There is a common misconception that sociopaths are bad people. In reality, these individuals are simply living with a mental health condition that changes the way they perceive the world and interact with others. Find out what sociopathy looks like, what it means to be a high-functioning sociopath and what motivates a sociopath. If you or someone you love is exhibiting signs of sociopathy, professional help is available to better manage the condition.
What Is Sociopathy?
Sociopathy is also called antisocial personality disorder. This mental health condition means the person doesn’t understand the difference between what’s right and wrong. They aren’t empathetic toward others and tend to ignore the feelings of other people. Someone displaying signs of sociopathy might:
- Actively enjoy manipulating other people
- Show no remorse
- Break rules
- Demonstrate a lack of empathy
What Is a High-Functioning Sociopath?
Someone who’s a high-functioning sociopath is likely to get away with a lot of these negative behaviors because they seem charming and down-to-earth to the outside world. Sociopaths who are high functioning use charisma and warmth toward others to mask their misconduct and manipulative behaviors. When someone is a high-functioning sociopath, people around them might not realize they’re dealing with a sociopath because that lack of remorse or empathy and disregard for rules isn’t apparent outwardly.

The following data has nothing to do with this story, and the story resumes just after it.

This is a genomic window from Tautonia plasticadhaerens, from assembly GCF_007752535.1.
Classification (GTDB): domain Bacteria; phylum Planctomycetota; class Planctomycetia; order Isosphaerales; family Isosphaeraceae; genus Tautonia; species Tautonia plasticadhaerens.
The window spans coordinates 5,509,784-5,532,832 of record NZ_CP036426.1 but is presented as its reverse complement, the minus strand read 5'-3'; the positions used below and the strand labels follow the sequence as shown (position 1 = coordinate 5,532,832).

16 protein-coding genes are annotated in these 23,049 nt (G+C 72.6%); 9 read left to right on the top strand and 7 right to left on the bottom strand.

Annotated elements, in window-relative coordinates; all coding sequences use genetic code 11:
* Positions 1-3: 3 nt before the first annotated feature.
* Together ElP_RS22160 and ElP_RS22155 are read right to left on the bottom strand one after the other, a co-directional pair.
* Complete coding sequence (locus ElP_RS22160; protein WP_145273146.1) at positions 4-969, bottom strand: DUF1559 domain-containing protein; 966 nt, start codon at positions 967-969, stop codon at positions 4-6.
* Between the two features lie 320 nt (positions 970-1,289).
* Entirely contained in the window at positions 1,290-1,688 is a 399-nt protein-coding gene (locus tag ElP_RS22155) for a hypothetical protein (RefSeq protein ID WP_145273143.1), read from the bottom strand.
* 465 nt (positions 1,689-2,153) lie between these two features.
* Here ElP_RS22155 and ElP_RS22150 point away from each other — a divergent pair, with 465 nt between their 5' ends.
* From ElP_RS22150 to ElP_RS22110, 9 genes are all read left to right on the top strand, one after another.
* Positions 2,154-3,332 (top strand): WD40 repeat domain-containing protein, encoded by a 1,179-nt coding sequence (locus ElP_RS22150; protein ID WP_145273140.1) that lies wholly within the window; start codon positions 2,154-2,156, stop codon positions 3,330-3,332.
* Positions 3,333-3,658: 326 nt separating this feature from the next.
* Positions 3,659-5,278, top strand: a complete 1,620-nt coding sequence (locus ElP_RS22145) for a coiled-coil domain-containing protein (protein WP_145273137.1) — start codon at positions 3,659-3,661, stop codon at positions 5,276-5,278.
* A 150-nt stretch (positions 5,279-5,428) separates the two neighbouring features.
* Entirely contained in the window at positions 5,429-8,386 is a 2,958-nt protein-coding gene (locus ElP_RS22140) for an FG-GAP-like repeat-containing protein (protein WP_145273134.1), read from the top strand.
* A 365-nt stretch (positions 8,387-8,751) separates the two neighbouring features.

Are Sociopaths Capable of Being Good People?
Sociopaths are not necessarily bad or evil people. The condition simply means there’s a lack of empathy and regard for people’s feelings. Although sociopathy precludes someone from feeling guilt or remorse, someone with this condition isn’t necessarily striving to hurt others or do something wrong. They’re living in the moment, being present in the situation and making decisions for themselves rather than for others around them. A person with antisocial personality disorder can have a positive relationship with others.
However, it’s important to understand that if you’re close with someone who’s a sociopath, they may engage in behaviors like pathological lying or unnecessary risk-taking behavior due to an inability to fathom or fear the consequences.
Motivation for Sociopaths
There are many things capable of motivating sociopaths — all things that bring them personal gain. Unfortunately, a relationship with a sociopath can mean manipulation as part of their plot to get what they want. Many sociopaths are motivated by the allure of power, money, social status or sexual relations. They may also be motivated by anger or rage. Some people with a high-functioning personality disorder may feel angry or resentful toward others or the world, which drives their manipulative or sometimes criminal behavior.
What Is the Difference Between a Sociopath and a Psychopath?
People often use the terms sociopath and psychopath interchangeably, but they’re actually two different things. While sociopathy is an official diagnosable mental health condition (antisocial personality disorder), psychopathy is not. While a sociopath may still be able to maintain some personal relationships and have a charismatic personality, psychopaths tend to feel isolated due to their own negative actions.